Political advisor Ian Calderon and self-described Bitcoiner Dennis Porter are planning to introduce a bill making Bitcoin legal tender in the state of California.
Together, @Dennis_Porter_ and I are working on a bi-partisan effort to legislatively explore #Bitcoin as legal tender in the State of California. More to come. https://t.co/FlcFHRr9B1
— Ian C. Calderon (@IanCalderon) February 20, 2022
Porter followed up by urging his 70,000 Twitter followers to visit votervoice.net and register their support for Bitcoin as legal tender.
The webpage in question talks about taking affirmative action against monetary debasement, even taking the opportunity to have a pop at the Fed. It states Bitcoin’s current treatment (similar to property in the U.S, therefore subject to capital gains tax) impedes its use as a medium of exchange.
“Now more than ever, it is important for Americans to have money that can be protected from inflation created through monetary debasement. This debasement is an invisible tax on Americans from an unelected board of bankers. We do not accept taxation without representation.”
Advocates say Bitcoin’s fixed supply is the answer to monetary debasement. With surging inflation, now is the time to make it legal tender.
States cannot make Bitcoin legal tender, can they?
Since El Salvador made Bitcoin legal tender in September 2021, speculation on who is next has run rampant.
While various South American countries, including Argentina, Panama, and Paraguay, make the list of potentials, few could have imagined a state in the United States making such a move.
This is because the U.S Constitution, under ArtI.S10.C18.104.22.168, forbids individual states from designating anything other than gold and silver as their own legal tender.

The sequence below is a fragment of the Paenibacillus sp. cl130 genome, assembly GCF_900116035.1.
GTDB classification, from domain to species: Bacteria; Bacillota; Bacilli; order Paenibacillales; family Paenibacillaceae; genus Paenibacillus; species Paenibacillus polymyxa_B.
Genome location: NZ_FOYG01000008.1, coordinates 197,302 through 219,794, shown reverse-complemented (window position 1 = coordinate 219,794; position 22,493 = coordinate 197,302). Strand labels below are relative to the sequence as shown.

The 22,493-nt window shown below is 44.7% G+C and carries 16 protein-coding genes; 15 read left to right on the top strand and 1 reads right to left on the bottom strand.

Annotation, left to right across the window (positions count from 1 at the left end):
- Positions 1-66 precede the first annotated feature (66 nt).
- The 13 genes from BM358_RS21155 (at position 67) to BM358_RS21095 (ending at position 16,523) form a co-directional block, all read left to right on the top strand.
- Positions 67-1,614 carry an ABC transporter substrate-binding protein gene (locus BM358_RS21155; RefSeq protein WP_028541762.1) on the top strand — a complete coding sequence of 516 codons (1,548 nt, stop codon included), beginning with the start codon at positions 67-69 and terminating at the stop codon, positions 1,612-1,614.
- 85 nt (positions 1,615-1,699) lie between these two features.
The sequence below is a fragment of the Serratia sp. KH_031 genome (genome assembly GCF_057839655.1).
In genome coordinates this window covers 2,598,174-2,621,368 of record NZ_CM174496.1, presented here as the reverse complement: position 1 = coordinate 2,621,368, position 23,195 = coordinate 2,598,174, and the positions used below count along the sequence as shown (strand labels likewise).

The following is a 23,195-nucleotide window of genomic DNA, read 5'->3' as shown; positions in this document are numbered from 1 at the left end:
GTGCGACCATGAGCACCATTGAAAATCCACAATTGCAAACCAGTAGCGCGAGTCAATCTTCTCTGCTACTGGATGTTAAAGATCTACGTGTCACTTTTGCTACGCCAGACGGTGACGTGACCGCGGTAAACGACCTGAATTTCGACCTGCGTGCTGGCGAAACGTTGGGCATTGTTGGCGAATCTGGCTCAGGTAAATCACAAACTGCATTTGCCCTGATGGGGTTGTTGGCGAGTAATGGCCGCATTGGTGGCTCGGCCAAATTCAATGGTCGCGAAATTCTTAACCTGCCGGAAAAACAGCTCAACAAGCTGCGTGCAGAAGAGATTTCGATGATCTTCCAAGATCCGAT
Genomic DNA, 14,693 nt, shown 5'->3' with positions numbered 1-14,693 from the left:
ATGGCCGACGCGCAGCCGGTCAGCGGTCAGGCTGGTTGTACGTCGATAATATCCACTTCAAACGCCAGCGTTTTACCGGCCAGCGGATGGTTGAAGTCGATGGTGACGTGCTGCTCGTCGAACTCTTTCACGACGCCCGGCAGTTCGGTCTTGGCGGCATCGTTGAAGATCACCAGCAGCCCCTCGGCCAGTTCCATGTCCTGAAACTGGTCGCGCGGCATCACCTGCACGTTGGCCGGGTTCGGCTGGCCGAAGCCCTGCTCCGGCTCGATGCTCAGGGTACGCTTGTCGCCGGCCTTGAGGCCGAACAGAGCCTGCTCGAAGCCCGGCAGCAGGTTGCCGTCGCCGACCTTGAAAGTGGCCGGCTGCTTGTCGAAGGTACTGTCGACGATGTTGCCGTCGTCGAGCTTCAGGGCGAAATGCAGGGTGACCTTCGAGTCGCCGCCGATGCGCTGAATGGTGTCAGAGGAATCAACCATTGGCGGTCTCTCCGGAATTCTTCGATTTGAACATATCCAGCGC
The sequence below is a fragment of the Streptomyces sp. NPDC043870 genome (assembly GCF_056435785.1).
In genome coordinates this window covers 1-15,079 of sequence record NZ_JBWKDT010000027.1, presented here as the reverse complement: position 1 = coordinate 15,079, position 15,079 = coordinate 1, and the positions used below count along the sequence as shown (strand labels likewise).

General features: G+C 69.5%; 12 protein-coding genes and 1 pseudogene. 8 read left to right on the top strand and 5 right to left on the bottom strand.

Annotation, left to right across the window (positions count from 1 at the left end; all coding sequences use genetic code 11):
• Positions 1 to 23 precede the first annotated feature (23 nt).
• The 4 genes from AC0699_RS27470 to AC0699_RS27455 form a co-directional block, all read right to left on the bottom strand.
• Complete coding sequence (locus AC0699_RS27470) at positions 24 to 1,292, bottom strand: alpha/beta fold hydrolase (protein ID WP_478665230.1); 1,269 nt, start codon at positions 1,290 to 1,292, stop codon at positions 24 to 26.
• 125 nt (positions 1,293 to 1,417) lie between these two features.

“No State shall enter into any Treaty, Alliance, or Confederation; grant Letters of Marque and Reprisal; coin Money; emit Bills of Credit; make any Thing but gold and silver Coin a Tender in Payment of Debts; pass any Bill of Attainder, ex post facto Law, or Law impairing the Obligation of Contracts, or grant any Title of Nobility.”
However, a bill introduced in Arizona by Senator Wendy Rogers seeks to amend the Constitution by adding Bitcoin to the list of acceptable legal tenders in the state.
The bill still requires passing through the State Senate and House before signing into law. Whether that happens or not is anyone’s guess.
Then again, rifts between state and federal policy are not unheard of. For example, an executive order from Arizona State Governor Doug Ducey, signed in December 2021, outlawed any entity from imposing vaccine mandates.
More states to follow?
Pro-crypto legislation is one thing, but Bitcoin as legal tender is the ultimate nod of approval.
Many U.S states already have pro-crypto legislation written into law. Most notable is Texas, under House Bill 4474, which came into effect from January 2021. It recognizes cryptocurrencies as part of the state’s Uniform Commercial Code. In other words, crypto holders have “the power to derive substantially all of the benefit from the virtual currency” from a commercial aspect.
Similarly, Senate File 125 was passed by the Wyoming Senate back in February 2019. It also recognized cryptocurrencies as part of the state’s Uniform Commercial Code.
But neither state has an official bill submitted to their respective state legislatures calling for Bitcoin as legal tender.
Nonetheless, with Arizona and California taking things to this next level, should we expect Texas, Wyoming, and others to make the push as well?
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